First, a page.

The nuances in communications – for instance, sharing a piece of good news versus announcing a new company strategy – need to be considered very carefully, as it is vital that the message is delivered coherently, considerately, and with care. This may sound obvious to those of you who are GOOD communicators, but I’ve been in company announcement sessions looking at the Partners of my firm asking myself “What the hell are they on about?!”, and wondering how what they’re saying impacts the rest of the team. 

I actually find that internal communications can be muddier than external. In part this is due to the levels of familiarity that colleagues, sub-teams, teams, departments and offices all have with one another, not to mention the range of communications channels. From memes to memos, from signage to WhatsApp message – a new starter might find it takes him or her quite a while to figure out what the hell is going on, unless internal communications has been carefully strategised. 

An organisation’s size and composition and the frequency in which its leaders want to communicate are likely to be two of the biggest influencing factors when it comes to deciding upon the most appropriate communication channel. Some of the most popular platforms in use at the moment include: 

  • Slack – calls / messages 
  • Workplace by Facebook – newsfeed, calls / messages, you can do polls, set-up events – like facebook for people, but for businesses to use. 
  • Microsoft Teams – calls / messages. I tried to find other features, but the only feature that makes it unique is that it’s part of the Office 365 which your business may have anyway so it’d be free but so are most others! 
  • WhatsApp – calls / messages 
  • Skype – calls / messages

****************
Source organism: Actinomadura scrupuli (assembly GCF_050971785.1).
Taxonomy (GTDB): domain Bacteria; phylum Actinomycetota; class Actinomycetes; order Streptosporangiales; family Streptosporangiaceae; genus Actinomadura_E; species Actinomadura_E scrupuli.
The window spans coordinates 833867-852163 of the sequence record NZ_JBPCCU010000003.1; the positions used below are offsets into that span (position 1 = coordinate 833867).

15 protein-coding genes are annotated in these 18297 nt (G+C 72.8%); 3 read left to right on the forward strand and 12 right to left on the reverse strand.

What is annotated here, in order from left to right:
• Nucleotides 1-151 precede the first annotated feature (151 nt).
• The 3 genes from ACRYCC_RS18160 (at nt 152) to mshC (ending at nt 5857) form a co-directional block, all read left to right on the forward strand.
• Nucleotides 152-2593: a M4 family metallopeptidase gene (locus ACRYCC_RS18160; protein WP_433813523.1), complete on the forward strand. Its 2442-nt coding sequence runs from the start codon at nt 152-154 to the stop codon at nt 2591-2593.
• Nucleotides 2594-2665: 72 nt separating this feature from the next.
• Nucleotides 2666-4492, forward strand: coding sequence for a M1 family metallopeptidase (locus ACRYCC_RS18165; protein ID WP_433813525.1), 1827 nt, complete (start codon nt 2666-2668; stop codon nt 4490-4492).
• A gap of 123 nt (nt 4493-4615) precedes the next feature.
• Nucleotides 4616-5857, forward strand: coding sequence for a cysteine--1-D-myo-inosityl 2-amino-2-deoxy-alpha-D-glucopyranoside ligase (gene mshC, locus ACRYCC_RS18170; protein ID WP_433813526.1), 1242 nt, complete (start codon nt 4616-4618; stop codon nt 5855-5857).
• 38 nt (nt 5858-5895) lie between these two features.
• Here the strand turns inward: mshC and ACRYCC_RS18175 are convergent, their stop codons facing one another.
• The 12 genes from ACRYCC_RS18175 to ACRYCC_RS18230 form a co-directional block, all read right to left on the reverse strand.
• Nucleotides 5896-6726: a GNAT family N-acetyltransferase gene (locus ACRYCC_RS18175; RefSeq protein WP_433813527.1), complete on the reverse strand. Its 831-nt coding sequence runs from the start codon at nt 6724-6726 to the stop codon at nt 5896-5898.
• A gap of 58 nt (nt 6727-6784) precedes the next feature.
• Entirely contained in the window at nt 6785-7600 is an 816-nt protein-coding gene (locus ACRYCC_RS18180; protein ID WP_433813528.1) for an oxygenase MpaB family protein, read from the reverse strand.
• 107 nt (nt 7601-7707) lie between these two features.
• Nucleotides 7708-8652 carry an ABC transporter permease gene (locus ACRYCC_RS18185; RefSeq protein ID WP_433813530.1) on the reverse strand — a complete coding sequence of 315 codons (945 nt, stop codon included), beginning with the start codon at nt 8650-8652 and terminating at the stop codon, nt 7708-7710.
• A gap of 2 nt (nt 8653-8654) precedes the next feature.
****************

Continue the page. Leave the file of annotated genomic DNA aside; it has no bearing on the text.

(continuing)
• Moxtra- software that is white-labelled and customisable- so everything from calls and messaging to task management and document storage. 
  • HipChat – developed by Atlassian – calls and cloud storage, apparently has good security and good search functionality 
  • Trello – subsidiary of Atlassian – ‘collaboration tool’ 
  • Atlassian – project managing / comms
  • Blink – messaging and cloud storage
  • Fuze – calls / messages 
  • Zoom – calls / messages 
  • Chatwork – business social networking tool for small businesses (chats can be conducted privately or in a group. Chatwork also offers task management, video calls and CMS). 

From what I’m aware, all chat platforms have the ability to have groups set with a topic, just like WhatsApp group, so rather than being a ‘new’ feature, it’s something we have all come to expect. But in terms of business software, the list is much, much bigger! And when it comes to server storage, collaborating on live documents, accounting, expenses, HR, project managing, social media management, website software, marketing mailers and CMS, the list is endless! 

We spoke to Communications & Engagement specialist and famed copywriter Helen Greenwood and asked what she considers to be the three most important aspects when developing an internal communications strategy. Helen’s response was “audience, relevance and timing”. She followed on to say: “People are far more likely to pay attention to a piece of communication if it’s clear that it’s relevant to them – for example, if the content of the communication influences how they feel or act. That means businesses have to think very carefully about how to craft and position their communications if they want their target audience to take notice. As most organisations comprise multiple audience groups, this may mean that one message has to wrapped in a range of ways in order for it to land successfully and achieve the intended results”.  

To discuss your communications issues or complaints for how communication travels or gets lost within your organisation, please get in touch with us via Contact button, we’d love to help.